67. Designs are the only failed conceit while being is a regenerative rejoiced
67. That rose against all as a dominating must.
68. For in any culture’s complexity dwell well docent systolic bloods’
69. With both their cries for conquest and possession of a disciplined nature’s
70. Retrieved and proven only by psalms,
songs and other stabled reproof-proving law as of our glorious bust.
71.. As cultural structural base by our primal driven nature successes and kept captured in
Gerard J. Pendrick (ed.), Antiphon the Sophist.
The Fragments. Cambridge Classical Texts and Commentaries
Cambridge: Cambridge University Press, 2002.
Pp. xi, 472.
Pendrick, Antiphon the Sophist
The opposition between law and nature, which is so important in Fragments 44a-c, reappears in Fragments
15a-h. The most interesting of these parallel passages is Fragment 15b, which is taken from Aristotle. Antiphon's example
of the 'buried bed' is cited as proof for Aristotle's thesis that some earlier philosophers identified the nature of individual
things with their 'first', that is, with their
'proximate' matter. Aristotle tells us that Antiphon
stressed that if
the putrefaction of a buried bed made of wood should get the power to send up a shoot, this shoot
would not be a bed but wood. This is so, according to Antiphon, because the arrangement of the wood into a bed is not the
<greek>FU/SIS</greek> or 'nature' of the wood, but a temporary work of human craftsmanship, and so belongs to
the realm of <greek>NO/MOS</greek> -- a term which I have hitherto translated as
but which in fact has a much wider sense, for it may be said to
cover the whole of human cultural life.[] The nature
of the bed, so Aristotle continues, Antiphon conceived of as that which persists while undergoing modifications such as the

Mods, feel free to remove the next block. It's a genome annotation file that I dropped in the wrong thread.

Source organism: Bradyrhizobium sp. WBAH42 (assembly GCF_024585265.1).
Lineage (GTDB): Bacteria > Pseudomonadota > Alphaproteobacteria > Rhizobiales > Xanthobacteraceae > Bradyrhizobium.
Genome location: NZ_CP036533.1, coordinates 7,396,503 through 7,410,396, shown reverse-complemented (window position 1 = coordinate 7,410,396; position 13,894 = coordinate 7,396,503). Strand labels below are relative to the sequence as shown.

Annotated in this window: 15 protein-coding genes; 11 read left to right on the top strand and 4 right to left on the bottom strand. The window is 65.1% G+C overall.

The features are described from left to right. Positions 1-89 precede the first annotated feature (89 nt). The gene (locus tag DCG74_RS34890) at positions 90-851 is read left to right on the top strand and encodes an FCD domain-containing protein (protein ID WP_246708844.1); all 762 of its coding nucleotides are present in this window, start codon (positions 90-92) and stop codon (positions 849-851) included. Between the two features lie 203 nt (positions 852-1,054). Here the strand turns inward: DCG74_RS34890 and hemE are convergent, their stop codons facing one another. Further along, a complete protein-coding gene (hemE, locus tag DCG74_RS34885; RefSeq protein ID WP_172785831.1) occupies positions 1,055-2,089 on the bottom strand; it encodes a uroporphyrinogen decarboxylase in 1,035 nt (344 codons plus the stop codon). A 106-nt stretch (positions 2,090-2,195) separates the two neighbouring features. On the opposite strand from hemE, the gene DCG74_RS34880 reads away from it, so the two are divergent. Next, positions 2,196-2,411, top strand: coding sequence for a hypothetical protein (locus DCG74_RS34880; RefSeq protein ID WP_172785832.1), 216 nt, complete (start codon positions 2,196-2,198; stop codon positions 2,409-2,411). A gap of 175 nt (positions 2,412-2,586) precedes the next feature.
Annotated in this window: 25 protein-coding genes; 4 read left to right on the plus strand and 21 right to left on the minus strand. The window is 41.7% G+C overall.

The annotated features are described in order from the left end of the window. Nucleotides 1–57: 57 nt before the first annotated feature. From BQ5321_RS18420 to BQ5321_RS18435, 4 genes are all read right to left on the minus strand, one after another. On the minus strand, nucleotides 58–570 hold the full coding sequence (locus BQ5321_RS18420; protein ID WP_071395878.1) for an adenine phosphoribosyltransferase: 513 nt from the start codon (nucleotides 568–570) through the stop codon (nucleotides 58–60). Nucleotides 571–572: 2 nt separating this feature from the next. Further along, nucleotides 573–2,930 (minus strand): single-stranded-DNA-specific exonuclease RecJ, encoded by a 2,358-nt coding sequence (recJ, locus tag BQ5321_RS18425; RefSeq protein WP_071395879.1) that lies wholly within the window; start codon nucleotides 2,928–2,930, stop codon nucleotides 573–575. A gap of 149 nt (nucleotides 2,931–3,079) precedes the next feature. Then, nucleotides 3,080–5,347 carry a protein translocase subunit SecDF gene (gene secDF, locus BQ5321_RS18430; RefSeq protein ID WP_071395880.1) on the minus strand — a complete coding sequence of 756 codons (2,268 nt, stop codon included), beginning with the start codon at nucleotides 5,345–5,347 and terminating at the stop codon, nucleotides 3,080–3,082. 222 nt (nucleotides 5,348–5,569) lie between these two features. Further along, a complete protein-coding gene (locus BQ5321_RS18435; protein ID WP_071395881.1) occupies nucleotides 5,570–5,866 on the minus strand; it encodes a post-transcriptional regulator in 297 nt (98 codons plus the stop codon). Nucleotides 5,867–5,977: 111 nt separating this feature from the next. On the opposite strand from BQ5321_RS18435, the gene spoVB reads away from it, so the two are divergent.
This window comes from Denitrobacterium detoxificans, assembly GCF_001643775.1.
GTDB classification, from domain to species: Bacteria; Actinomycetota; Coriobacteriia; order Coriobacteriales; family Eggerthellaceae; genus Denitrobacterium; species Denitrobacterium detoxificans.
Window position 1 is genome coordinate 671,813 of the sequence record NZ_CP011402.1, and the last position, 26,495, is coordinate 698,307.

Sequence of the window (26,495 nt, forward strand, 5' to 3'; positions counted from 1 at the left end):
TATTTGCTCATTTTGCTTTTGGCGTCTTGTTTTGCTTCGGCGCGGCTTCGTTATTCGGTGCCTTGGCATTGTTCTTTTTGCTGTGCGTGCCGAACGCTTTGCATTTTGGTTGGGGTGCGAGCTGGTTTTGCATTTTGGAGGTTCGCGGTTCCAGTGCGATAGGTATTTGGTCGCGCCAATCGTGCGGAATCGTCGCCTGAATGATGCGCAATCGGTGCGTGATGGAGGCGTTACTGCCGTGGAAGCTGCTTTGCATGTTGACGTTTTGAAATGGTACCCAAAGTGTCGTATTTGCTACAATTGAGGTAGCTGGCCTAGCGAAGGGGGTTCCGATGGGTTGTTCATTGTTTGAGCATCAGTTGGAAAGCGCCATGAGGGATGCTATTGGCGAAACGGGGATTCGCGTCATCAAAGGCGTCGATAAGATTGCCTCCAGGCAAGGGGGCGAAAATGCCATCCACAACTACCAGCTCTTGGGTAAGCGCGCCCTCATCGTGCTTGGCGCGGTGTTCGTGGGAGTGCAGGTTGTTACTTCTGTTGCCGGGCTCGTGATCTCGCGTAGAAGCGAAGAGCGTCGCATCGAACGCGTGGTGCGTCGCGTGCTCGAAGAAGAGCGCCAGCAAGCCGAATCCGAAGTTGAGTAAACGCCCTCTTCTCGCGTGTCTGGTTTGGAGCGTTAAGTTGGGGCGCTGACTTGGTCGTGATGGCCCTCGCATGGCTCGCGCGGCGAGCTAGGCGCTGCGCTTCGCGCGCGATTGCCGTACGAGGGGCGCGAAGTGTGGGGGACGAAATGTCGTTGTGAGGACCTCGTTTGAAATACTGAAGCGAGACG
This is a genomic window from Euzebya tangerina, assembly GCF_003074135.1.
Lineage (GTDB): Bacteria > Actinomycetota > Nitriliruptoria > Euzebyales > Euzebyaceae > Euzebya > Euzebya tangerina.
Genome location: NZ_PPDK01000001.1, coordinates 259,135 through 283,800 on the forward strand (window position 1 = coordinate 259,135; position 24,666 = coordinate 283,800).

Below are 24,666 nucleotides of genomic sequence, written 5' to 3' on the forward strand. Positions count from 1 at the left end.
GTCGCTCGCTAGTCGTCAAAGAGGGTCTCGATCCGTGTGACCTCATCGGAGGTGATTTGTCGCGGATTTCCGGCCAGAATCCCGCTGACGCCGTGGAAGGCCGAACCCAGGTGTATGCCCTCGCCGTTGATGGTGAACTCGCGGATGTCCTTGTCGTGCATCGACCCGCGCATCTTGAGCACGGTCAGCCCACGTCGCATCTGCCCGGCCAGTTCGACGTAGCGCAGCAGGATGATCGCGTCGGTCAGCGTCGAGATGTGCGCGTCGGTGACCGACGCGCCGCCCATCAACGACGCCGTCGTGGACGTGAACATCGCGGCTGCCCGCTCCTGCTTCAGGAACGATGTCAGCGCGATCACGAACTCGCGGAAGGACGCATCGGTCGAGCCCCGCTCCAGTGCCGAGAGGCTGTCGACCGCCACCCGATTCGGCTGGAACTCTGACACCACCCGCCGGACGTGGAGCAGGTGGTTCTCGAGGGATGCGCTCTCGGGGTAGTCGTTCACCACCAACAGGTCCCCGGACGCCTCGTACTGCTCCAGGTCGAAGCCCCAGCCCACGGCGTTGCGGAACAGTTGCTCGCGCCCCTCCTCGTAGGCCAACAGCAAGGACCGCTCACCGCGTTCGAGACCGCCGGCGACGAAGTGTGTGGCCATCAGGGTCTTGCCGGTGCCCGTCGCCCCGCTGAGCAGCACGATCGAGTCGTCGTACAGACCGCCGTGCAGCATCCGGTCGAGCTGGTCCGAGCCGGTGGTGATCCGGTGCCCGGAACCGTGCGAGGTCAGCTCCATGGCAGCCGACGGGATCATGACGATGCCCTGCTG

arrangement of the wood into a bed. Now Aristotle claims that this conception of Antiphon's comes down to identifying the
nature of a thing with its matter, that is, he reads into Antiphon's view on the buried bed his own distinction between matter
and form. This, however, as P. argues on the basis of several indications in Aristotle's text, is likely to be just another
example of his usual procedure when dealing with the Presocratics. Antiphon's example may simply have had the purpose to demonstrate
the superiority of <greek>FU/SIS</greek> over <greek>NO/MOS</greek>, of nature over human craftsmanship,
of the essential over that which is imposed upon it by man. P. refers e.g. to Fragment 44a, column i, line 25, where the law
is said to be 'imposed' upon nature. Nature is that which is primary, the law and cultural life in general are only secondary.
In such a way P. connects Fragment 15b, along with its parallel passages, with an important theme of Antiphon's work 'On truth'.
But he refrains from further speculations as to the import the 'buried-bed' argument may have had in the scheme of this work,
for in view of Aristotle's false suggestion it does not seem to affect any search for the underlying essence of things, and
Aristotle's suggestion, so P. maintains, constitutes in this respect the only evidence we have.
- Implicit in this sense is the opposition with nature. For the fifth-century debate over this opposition see J.W. Beardslee,